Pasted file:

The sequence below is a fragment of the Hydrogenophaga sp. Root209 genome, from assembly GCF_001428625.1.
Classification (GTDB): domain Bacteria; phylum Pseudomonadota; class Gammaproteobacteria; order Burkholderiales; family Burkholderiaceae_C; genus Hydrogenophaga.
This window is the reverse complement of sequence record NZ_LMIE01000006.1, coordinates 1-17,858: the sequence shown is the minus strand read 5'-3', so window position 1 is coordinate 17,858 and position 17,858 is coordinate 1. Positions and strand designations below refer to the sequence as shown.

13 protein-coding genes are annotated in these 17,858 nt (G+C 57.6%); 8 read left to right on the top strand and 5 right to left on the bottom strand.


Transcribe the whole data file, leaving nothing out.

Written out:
The sequence below is a fragment of the Hydrogenophaga sp. Root209 genome, from assembly GCF_001428625.1.
Classification (GTDB): domain Bacteria; phylum Pseudomonadota; class Gammaproteobacteria; order Burkholderiales; family Burkholderiaceae_C; genus Hydrogenophaga.
This window is the reverse complement of sequence record NZ_LMIE01000006.1, coordinates 1-17,858: the sequence shown is the minus strand read 5'-3', so window position 1 is coordinate 17,858 and position 17,858 is coordinate 1. Positions and strand designations below refer to the sequence as shown.

13 protein-coding genes are annotated in these 17,858 nt (G+C 57.6%); 8 read left to right on the top strand and 5 right to left on the bottom strand.